“While a lot can be said about the human rights issues, many would be surprised about the darker instances of abuse that take place in modern supply chains. I would count myself as lucky in this regard, as I get to experience the media strategies implemented in the Western and the Arab world. Both have their extremities, with very little coverage in the middle that is balanced. As much as we want to discuss the coverage of international media, sometimes you have to look internally. The local media themselves provide zero local coverage to issues that exist in the country.
“To conclude: yes, bias exists, but that doesn’t mean the country doesn’t warrant criticism. We need to find balance between the both, but that might be too utopian an idea. With the way it’s progressed over the past few years, it’s always going to be two sides going at it with each other.
“The real fear, however, is that both of them make some very solid points.”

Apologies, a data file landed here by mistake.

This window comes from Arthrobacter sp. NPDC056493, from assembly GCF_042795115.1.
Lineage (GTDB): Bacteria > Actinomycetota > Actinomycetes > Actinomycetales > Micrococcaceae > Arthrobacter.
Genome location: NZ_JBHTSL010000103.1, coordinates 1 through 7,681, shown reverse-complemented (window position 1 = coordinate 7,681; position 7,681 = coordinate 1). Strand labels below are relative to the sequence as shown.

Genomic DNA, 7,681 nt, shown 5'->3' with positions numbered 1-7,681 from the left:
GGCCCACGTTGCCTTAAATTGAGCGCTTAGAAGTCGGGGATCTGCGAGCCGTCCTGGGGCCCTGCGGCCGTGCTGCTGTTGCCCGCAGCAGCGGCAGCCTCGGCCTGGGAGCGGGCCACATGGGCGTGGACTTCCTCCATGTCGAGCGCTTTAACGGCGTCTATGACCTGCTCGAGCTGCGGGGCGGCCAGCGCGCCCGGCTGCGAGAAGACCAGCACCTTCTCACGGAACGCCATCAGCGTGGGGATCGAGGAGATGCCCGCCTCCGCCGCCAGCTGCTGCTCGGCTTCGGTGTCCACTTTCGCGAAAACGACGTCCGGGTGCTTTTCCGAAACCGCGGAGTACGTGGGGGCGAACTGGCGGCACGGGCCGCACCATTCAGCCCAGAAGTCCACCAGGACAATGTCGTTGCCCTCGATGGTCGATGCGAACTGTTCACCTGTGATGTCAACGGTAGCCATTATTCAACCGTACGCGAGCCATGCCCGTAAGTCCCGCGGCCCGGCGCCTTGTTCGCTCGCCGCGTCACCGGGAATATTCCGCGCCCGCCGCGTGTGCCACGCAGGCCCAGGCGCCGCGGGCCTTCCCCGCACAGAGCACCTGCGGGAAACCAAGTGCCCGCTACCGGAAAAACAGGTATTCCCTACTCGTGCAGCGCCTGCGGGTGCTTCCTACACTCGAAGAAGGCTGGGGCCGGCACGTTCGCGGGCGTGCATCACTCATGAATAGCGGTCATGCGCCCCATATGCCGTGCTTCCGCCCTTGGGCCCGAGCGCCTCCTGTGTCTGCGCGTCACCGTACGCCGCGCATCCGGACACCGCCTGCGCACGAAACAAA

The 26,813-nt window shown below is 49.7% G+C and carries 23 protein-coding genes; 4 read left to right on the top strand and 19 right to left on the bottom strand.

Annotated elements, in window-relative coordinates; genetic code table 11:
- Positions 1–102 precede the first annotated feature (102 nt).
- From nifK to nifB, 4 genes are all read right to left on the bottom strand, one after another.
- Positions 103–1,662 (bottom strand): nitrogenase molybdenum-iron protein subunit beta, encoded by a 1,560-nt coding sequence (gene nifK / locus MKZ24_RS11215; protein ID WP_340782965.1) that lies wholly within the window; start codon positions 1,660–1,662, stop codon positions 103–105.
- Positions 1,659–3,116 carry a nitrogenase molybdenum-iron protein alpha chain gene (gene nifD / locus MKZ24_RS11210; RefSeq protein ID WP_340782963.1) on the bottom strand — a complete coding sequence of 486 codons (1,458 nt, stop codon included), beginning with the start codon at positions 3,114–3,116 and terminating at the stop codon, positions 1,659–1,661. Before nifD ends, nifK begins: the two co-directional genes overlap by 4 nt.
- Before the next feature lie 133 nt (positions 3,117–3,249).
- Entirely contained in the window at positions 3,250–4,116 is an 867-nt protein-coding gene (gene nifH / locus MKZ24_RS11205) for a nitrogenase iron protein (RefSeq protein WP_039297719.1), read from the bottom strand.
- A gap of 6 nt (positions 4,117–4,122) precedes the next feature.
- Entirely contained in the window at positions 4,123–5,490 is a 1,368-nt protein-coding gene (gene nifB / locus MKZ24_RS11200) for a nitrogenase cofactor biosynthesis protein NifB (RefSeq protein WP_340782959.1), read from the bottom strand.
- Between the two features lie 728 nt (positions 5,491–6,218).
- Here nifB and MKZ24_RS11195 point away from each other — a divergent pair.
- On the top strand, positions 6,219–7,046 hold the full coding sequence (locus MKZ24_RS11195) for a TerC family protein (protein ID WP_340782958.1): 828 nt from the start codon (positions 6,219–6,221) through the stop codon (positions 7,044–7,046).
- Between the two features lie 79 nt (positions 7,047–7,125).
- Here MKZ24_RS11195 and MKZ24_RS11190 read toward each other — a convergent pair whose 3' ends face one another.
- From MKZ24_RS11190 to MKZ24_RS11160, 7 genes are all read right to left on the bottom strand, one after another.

While it is important that these matters are brought forward, pinning these on players and managers isn’t right. Yes, they have a platform where they can use their voices to highlight important issues, but it was never their job to do this in the first place.
All of this could have been easily avoided had FIFA taken proper steps whilst awarding the hosting rights to Qatar. These issues haven’t just popped up in the last two-three years; most of them have been around for a while. Those in power should have immediately raised the issues around hosting a World Cup in a country like Qatar. It isn’t only FIFA who is at fault here. The participating nations as well, who have taken stances as the World Cup nears, didn’t do much either in 2010.
Should teams and officials have done more and put their foot down when Qatar was initially handed the World Cup? Arunava Chaudhuri spoke on the matter, stating:
“There were efforts many years back to take the FIFA World Cup away from Qatar, but that didn’t materialise then, and once we reached the final stretch, the boycott calls just did not make sense.